Many of the trees, which earlier this year were designated as threatened under the Endangered Species Act, have been felled from wildfires and a beetle infestation in recent years.

In all, the scientists believe there are now about 1,000 grizzly bears in the Greater Yellowstone Ecosystem and about 2,000 in the Lower 48 states.

Three years ago, the ecosystem comprised both Yellowstone and Grand Teton National Parks, portions of five national forests and private land in Wyoming, Montana and Idaho. In all, it measures over 27,200 square miles – nearly the size of Vermont, New Hampshire and Massachusetts combined.

Since 1975, when grizzly bears were placed on the federal Endangered Species List as their numbers dwindled to about 250, grizzly hunting has been prohibited.

“This study shows the benefit of having a long-term data set in studying a species like grizzly bears,” Dan Thompson, the large carnivore section supervisor at the Wyoming Game & Fish Department and co-author of the group’s paper, said in an interview with the Wyoming Truth.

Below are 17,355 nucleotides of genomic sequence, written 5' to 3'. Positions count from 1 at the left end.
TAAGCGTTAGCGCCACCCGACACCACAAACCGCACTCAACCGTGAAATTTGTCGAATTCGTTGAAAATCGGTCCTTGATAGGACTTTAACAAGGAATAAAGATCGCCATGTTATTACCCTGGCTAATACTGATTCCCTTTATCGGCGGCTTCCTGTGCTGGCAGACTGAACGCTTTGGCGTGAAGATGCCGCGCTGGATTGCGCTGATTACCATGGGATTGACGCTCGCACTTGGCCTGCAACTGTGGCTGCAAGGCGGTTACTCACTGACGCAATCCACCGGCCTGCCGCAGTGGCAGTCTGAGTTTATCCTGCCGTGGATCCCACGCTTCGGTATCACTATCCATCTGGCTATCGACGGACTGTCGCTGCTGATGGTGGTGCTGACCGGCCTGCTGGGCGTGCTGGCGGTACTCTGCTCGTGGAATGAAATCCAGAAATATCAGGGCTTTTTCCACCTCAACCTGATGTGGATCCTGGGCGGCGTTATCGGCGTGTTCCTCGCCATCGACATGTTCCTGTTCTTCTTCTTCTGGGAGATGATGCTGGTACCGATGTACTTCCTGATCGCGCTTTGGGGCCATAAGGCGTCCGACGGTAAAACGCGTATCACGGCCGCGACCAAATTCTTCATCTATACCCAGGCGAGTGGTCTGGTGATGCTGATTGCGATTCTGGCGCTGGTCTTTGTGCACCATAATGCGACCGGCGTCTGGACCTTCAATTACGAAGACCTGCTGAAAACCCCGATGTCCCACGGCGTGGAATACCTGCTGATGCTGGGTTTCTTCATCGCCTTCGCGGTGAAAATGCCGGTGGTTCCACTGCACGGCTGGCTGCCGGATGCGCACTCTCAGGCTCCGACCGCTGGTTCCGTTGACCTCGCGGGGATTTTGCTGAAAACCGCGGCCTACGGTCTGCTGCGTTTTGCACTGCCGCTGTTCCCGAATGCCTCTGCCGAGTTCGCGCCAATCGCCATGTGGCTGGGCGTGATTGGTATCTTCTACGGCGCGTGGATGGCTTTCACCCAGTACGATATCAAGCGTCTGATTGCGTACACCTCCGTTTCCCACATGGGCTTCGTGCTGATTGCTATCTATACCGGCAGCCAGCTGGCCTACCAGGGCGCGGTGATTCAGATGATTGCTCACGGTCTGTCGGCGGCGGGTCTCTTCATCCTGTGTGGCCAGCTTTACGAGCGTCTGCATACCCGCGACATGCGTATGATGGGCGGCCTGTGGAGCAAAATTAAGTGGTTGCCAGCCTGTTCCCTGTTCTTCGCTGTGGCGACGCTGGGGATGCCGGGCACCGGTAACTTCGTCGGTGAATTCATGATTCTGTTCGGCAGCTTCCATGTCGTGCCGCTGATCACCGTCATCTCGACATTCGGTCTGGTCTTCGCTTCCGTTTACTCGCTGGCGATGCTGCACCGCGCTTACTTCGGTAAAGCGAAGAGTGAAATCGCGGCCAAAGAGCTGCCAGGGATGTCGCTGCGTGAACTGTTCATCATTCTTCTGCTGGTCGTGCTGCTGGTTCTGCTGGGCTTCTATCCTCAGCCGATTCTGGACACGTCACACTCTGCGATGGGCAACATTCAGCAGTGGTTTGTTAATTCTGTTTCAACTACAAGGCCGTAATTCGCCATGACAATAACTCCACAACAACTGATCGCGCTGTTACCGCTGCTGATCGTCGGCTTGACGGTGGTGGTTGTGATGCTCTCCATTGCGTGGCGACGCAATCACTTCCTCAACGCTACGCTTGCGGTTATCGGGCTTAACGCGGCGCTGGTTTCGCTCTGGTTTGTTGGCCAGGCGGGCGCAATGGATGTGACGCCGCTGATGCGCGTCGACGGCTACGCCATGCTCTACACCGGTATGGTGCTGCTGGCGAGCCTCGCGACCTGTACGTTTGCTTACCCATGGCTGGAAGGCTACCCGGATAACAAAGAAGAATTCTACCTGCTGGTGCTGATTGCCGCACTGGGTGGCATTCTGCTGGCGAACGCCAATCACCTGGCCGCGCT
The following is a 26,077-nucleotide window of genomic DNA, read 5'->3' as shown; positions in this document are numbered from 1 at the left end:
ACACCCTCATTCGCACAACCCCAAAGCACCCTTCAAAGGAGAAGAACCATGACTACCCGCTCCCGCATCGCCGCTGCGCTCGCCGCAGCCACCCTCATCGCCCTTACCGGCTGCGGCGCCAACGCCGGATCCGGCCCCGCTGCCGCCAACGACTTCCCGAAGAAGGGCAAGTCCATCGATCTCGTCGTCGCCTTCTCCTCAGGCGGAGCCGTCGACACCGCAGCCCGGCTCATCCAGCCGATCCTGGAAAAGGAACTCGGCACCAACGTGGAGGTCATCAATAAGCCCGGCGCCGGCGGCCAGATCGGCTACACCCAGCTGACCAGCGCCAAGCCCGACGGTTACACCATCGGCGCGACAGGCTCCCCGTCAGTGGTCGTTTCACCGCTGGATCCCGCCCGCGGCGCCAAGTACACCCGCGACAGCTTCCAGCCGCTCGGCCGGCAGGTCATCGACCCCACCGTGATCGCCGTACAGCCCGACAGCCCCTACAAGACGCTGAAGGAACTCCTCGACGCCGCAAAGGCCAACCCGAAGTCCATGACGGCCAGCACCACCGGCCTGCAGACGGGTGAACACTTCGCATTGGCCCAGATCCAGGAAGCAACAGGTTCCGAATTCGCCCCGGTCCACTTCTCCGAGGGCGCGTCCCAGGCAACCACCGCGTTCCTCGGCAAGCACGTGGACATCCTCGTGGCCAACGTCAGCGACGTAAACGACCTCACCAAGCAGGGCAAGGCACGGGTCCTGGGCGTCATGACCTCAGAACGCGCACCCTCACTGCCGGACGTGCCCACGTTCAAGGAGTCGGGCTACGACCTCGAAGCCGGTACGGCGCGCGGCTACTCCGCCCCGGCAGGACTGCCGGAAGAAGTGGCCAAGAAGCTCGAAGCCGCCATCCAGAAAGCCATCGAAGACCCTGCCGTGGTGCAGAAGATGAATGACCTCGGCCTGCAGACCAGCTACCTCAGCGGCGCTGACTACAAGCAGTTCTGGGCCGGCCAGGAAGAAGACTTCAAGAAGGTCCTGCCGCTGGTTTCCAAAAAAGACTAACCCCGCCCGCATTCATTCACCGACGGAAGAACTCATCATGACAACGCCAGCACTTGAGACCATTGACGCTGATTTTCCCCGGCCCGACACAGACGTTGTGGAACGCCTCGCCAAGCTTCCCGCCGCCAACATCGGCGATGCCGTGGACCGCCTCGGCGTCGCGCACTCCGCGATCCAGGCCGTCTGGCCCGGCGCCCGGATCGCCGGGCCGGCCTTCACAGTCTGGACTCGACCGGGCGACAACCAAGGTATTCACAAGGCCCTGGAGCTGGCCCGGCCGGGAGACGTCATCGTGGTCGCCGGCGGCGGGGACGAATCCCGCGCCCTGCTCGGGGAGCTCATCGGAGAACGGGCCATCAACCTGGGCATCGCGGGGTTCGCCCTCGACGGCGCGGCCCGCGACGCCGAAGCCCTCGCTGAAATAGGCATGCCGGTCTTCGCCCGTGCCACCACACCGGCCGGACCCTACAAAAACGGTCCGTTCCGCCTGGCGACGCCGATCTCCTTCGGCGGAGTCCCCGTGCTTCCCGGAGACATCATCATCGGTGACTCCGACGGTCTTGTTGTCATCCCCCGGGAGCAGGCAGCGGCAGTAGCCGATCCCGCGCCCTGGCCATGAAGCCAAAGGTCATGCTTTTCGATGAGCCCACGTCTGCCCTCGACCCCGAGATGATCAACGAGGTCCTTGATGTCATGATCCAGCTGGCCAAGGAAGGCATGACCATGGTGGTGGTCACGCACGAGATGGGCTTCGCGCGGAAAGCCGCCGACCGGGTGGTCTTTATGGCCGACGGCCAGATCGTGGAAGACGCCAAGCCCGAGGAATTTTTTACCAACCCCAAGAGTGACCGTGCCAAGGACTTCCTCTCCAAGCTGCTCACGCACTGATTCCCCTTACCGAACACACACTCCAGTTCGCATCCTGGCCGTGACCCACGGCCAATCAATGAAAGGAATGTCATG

Scientists had hypothesized that as the bears’ population increased – and along with their numbers greater competition for food – the grizzlies’ fat composition would decrease.

To their surprise, however, the capture of over 400 bears determined that grizzlies had not lost fat stores.

“We know that some of their food supply has declined, especially over the past decade, but what the bears’ weight and fat composition is telling us is that they can still find the resources to build up an adequate fat supply to thrive,” Frank van Manen, an ecologist at the U.S. Geological Survey who co-authored the study with nine other researchers, told the Wyoming Truth.

A renewed debate on status

The grizzly bears’ success comes as renewed debate has swirled around their protected status.